Finally, multiple bands means multiple sources of gig revenue. HypeBot.com says it best and says it first in it’s list of ways most non-famous musicians make a living. It also means multiple sources of venues, provided you’re not the only one hustling for gigs. In every band that I work with on a regular basis, there are multiple members hustling for gigs, and contributing to overall marketing efforts for the band (i.e. email blasts, Facebook marketing, print collateral, schmoozing, etc.). Filling my 2014 gig schedule before December 31st 2013, wasn’t all my doing. In fact, half of those gigs were booked by one of my bandmates, a bandmate who played with me in two different bands. Get the picture? Twelve gigs, two bands. Sprinkle in a several gigs booked by me, a few by another bandmate, and I’m playing three to five gigs a month. The end result was gig revenue from multiple sources.
If you’re the only person working on getting gigs for your band(s), you may want to take a step back and look at the bands your musical circle of influence. There are plenty of great players who are also good marketers and sales reps for their respective music projects. Why not join forces with them? It’s best to bring some effort to the table. If you plan to align yourself with musicians on the criteria that they’re not only talented players, but also good marketers, then be a talented player and good marketer yourself. If you’re devoted to one band, or at a loss for where to find another band to work with, here are some suggestions.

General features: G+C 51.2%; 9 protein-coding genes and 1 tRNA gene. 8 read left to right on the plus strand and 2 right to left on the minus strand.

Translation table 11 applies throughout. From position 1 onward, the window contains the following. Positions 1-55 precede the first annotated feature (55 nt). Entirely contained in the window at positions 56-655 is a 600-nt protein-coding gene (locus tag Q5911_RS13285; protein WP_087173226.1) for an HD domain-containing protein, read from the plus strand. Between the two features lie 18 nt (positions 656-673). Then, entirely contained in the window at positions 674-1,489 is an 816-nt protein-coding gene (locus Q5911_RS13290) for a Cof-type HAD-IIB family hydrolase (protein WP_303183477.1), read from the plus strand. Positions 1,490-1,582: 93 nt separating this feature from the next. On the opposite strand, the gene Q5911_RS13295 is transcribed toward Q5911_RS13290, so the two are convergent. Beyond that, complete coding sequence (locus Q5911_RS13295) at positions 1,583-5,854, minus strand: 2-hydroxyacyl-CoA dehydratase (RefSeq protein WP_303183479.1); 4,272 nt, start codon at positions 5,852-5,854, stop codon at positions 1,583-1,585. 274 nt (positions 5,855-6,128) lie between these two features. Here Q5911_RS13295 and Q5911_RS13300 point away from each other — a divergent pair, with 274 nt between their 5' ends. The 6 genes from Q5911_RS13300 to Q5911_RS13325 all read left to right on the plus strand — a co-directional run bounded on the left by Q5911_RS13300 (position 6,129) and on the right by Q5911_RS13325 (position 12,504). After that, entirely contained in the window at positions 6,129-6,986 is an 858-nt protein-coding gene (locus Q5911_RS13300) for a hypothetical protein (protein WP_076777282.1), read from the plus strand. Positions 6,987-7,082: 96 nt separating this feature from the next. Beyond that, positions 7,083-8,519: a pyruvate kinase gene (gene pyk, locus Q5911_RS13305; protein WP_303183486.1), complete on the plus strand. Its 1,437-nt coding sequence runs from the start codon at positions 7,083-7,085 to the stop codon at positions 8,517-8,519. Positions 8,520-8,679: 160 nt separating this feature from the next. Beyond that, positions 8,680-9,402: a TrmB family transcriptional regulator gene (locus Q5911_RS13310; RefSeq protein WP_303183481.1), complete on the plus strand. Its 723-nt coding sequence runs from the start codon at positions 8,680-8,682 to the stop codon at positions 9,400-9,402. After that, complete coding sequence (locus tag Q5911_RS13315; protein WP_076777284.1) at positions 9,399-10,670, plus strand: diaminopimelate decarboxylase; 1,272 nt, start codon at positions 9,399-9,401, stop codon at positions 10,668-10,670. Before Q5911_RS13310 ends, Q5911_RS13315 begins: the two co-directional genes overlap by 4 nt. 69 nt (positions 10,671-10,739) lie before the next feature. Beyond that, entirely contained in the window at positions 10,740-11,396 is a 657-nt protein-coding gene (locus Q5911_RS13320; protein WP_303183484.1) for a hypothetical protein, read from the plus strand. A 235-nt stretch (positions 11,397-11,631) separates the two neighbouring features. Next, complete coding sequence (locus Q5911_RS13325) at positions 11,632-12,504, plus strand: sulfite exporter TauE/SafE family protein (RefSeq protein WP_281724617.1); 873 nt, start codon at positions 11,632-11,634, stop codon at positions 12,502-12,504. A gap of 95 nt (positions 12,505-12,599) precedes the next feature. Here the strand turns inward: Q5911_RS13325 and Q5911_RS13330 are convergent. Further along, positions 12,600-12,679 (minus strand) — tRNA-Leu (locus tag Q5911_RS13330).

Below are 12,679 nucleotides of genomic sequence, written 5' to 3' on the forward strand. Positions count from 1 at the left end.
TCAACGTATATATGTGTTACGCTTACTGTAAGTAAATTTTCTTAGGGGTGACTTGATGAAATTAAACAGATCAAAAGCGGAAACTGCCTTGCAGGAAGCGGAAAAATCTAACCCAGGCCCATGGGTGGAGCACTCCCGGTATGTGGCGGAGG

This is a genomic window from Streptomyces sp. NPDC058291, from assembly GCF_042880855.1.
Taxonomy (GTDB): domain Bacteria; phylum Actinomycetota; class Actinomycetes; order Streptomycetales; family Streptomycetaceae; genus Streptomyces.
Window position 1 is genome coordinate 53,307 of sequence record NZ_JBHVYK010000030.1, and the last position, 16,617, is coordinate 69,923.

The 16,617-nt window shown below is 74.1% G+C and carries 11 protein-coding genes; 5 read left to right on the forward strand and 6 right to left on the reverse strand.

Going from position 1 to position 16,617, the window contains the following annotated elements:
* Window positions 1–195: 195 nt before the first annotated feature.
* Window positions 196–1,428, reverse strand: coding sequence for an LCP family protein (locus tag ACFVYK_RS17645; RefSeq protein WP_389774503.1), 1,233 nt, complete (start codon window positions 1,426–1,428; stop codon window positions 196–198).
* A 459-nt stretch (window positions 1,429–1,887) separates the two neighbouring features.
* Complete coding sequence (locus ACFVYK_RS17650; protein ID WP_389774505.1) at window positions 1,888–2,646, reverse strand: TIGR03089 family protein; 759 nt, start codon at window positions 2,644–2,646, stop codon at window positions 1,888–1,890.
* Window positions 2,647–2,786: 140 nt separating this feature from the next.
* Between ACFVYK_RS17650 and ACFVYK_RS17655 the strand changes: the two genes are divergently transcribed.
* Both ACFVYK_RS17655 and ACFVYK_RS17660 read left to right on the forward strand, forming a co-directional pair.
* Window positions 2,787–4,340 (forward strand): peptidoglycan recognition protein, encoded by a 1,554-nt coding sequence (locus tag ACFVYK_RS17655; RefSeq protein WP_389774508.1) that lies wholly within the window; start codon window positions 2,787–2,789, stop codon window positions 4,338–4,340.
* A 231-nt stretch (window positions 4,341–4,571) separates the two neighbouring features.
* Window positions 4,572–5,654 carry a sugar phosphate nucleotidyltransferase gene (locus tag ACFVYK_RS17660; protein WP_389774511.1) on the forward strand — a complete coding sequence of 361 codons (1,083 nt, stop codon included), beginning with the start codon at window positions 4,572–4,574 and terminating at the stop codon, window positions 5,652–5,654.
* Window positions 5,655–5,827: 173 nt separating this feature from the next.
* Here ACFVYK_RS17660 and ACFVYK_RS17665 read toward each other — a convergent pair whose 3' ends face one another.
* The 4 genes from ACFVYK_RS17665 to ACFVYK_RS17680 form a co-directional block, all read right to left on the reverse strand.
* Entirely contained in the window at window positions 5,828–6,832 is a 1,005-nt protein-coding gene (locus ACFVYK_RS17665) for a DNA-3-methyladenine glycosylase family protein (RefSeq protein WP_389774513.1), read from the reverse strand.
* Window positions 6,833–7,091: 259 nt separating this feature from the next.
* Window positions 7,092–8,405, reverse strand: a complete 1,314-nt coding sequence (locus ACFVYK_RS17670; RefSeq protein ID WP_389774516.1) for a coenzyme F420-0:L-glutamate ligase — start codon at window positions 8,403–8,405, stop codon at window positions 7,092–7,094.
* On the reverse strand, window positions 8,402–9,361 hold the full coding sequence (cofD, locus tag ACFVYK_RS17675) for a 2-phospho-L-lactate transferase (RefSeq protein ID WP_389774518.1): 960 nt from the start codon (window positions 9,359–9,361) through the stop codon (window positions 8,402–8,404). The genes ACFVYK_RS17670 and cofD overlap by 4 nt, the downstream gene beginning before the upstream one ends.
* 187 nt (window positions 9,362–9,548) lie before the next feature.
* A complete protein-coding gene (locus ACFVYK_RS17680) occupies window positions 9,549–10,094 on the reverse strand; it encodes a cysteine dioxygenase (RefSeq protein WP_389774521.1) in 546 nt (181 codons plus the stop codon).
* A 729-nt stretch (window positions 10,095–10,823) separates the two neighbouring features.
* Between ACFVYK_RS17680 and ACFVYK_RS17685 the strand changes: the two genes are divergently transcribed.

- Have a discussion with your bandmates about marketing the band. Explain the importance and the benefits. The benefits being more gigs, mo money.
- Assuming you’re a decent marketing for your band, show your bandmates how they can contribute. If they can do it 80% as good as you can, delegate it! Show them how to create Facebook events on your band’s Facebook Page, and how to share those events. Give them tips on how to approach venues for bookings.